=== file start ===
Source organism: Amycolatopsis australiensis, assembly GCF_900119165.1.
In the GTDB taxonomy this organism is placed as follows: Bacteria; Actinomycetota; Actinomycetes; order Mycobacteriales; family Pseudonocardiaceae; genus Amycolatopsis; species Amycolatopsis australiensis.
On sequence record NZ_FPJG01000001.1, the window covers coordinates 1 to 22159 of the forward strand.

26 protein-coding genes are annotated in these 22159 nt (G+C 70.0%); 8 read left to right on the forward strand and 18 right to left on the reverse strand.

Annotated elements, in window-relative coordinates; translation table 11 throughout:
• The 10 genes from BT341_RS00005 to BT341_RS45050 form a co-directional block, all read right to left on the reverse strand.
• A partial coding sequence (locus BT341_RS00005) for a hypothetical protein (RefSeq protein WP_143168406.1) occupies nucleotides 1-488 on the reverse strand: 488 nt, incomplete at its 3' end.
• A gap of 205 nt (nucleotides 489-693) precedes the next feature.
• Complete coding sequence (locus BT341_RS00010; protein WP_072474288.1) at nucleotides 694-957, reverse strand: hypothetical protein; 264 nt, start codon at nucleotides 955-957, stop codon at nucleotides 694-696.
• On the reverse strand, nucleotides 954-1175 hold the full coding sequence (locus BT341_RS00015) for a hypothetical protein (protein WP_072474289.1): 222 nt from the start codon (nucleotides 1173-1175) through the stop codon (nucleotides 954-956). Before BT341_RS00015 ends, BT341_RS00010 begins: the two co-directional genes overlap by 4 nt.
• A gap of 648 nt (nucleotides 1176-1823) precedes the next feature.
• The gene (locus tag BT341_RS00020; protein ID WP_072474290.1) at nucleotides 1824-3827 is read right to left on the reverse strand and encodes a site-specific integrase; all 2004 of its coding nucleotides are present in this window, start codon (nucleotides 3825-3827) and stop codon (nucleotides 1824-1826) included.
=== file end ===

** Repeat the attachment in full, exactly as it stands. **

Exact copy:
Source organism: Amycolatopsis australiensis, assembly GCF_900119165.1.
In the GTDB taxonomy this organism is placed as follows: Bacteria; Actinomycetota; Actinomycetes; order Mycobacteriales; family Pseudonocardiaceae; genus Amycolatopsis; species Amycolatopsis australiensis.
On sequence record NZ_FPJG01000001.1, the window covers coordinates 1 to 22159 of the forward strand.

26 protein-coding genes are annotated in these 22159 nt (G+C 70.0%); 8 read left to right on the forward strand and 18 right to left on the reverse strand.

Annotated elements, in window-relative coordinates; translation table 11 throughout:
• The 10 genes from BT341_RS00005 to BT341_RS45050 form a co-directional block, all read right to left on the reverse strand.
• A partial coding sequence (locus BT341_RS00005) for a hypothetical protein (RefSeq protein WP_143168406.1) occupies nucleotides 1-488 on the reverse strand: 488 nt, incomplete at its 3' end.
• A gap of 205 nt (nucleotides 489-693) precedes the next feature.
• Complete coding sequence (locus BT341_RS00010; protein WP_072474288.1) at nucleotides 694-957, reverse strand: hypothetical protein; 264 nt, start codon at nucleotides 955-957, stop codon at nucleotides 694-696.
• On the reverse strand, nucleotides 954-1175 hold the full coding sequence (locus BT341_RS00015) for a hypothetical protein (protein WP_072474289.1): 222 nt from the start codon (nucleotides 1173-1175) through the stop codon (nucleotides 954-956). Before BT341_RS00015 ends, BT341_RS00010 begins: the two co-directional genes overlap by 4 nt.
• A gap of 648 nt (nucleotides 1176-1823) precedes the next feature.
• The gene (locus tag BT341_RS00020; protein ID WP_072474290.1) at nucleotides 1824-3827 is read right to left on the reverse strand and encodes a site-specific integrase; all 2004 of its coding nucleotides are present in this window, start codon (nucleotides 3825-3827) and stop codon (nucleotides 1824-1826) included.